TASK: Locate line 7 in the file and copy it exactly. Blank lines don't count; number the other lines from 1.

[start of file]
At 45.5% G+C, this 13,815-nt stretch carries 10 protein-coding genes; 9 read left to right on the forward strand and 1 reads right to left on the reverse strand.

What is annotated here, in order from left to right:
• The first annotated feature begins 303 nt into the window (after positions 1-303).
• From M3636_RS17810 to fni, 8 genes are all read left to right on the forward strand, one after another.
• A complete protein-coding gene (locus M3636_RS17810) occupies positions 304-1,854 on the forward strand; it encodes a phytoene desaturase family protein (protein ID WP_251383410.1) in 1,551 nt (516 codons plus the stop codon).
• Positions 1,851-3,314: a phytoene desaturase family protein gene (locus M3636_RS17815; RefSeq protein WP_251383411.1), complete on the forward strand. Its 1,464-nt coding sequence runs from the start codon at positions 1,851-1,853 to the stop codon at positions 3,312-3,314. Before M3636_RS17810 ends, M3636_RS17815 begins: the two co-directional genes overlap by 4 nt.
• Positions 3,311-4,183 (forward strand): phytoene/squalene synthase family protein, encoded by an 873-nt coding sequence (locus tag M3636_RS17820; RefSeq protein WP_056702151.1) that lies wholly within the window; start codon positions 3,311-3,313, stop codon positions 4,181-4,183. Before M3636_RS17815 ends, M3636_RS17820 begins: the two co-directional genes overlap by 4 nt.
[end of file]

• Positions 3,311-4,183 (forward strand): phytoene/squalene synthase family protein, encoded by an 873-nt coding sequence (locus tag M3636_RS17820; RefSeq protein WP_056702151.1) that lies wholly within the window; start codon positions 3,311-3,313, stop codon positions 4,181-4,183. Before M3636_RS17815 ends, M3636_RS17820 begins: the two co-directional genes overlap by 4 nt.